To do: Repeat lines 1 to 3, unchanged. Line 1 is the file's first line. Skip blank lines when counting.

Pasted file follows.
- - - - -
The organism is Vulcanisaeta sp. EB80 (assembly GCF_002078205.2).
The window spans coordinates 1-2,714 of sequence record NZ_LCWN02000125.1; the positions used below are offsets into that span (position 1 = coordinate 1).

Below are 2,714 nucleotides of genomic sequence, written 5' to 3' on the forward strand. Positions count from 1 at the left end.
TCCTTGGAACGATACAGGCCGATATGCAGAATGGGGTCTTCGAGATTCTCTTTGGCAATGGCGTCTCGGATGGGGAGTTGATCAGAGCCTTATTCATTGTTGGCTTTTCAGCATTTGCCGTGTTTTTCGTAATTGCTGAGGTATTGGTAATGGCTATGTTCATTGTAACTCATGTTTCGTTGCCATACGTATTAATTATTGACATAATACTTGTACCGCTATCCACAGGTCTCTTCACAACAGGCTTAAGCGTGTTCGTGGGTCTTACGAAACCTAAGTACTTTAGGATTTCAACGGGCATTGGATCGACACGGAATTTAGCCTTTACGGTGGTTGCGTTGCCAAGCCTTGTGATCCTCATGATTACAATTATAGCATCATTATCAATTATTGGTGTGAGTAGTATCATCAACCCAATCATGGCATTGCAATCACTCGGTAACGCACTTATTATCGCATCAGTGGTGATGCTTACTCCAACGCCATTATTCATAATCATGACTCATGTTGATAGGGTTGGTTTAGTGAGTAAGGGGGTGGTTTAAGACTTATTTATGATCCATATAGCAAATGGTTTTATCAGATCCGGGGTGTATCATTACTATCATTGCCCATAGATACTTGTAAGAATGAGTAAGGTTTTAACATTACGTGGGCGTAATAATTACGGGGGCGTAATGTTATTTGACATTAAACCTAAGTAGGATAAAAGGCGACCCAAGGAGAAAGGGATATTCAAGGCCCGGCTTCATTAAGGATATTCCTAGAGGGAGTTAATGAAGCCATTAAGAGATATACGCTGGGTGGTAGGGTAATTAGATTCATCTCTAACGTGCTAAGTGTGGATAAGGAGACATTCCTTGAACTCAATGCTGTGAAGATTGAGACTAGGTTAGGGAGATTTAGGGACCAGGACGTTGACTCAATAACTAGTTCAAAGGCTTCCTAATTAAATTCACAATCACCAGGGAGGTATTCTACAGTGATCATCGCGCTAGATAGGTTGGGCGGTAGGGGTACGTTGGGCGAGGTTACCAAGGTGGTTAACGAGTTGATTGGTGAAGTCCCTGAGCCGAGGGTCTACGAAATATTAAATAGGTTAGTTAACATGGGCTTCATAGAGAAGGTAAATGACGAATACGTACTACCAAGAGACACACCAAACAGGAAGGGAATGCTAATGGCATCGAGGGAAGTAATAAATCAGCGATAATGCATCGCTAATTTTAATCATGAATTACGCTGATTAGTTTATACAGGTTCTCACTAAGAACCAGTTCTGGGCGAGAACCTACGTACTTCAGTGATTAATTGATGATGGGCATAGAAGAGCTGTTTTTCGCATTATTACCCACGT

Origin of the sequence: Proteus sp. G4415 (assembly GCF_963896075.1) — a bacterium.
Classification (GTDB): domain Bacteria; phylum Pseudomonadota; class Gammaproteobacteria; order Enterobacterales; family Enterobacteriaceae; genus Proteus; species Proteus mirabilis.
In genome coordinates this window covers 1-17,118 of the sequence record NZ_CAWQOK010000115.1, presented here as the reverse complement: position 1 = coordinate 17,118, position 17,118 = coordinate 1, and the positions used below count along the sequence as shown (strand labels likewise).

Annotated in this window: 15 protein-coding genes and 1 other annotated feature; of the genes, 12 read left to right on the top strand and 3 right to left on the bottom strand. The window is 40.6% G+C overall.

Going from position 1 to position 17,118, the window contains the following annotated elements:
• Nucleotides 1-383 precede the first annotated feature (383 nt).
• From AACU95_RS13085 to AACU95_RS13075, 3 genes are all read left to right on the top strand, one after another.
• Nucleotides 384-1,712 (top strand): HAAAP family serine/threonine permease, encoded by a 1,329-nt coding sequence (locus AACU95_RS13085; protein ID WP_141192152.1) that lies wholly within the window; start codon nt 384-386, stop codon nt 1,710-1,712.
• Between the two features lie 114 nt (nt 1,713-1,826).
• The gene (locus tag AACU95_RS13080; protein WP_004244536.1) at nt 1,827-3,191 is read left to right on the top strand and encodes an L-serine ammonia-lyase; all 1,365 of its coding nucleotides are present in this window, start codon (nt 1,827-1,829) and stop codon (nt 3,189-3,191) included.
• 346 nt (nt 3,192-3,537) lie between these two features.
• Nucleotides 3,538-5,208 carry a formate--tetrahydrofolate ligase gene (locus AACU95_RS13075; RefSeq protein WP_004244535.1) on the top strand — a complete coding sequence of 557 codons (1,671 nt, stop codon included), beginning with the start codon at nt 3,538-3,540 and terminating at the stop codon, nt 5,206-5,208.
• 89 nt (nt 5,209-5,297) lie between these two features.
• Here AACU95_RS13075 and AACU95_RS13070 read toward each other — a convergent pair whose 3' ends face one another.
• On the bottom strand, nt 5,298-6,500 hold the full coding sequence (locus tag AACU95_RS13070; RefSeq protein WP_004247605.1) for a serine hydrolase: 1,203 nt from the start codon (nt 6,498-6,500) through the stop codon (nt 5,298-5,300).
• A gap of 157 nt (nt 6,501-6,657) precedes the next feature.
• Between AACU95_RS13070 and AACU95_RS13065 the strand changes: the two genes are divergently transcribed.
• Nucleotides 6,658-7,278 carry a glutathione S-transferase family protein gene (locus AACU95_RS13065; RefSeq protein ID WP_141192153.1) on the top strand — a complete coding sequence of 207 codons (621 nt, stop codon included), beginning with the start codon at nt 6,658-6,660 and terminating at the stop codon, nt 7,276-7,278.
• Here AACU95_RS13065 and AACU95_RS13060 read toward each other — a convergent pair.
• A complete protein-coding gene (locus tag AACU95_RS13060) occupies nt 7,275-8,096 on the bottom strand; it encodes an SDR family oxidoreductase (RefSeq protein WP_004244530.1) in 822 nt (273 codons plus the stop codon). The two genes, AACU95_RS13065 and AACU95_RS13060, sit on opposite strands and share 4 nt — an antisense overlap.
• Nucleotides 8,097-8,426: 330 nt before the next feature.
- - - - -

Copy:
The organism is Vulcanisaeta sp. EB80 (assembly GCF_002078205.2).
The window spans coordinates 1-2,714 of sequence record NZ_LCWN02000125.1; the positions used below are offsets into that span (position 1 = coordinate 1).

Below are 2,714 nucleotides of genomic sequence, written 5' to 3' on the forward strand. Positions count from 1 at the left end.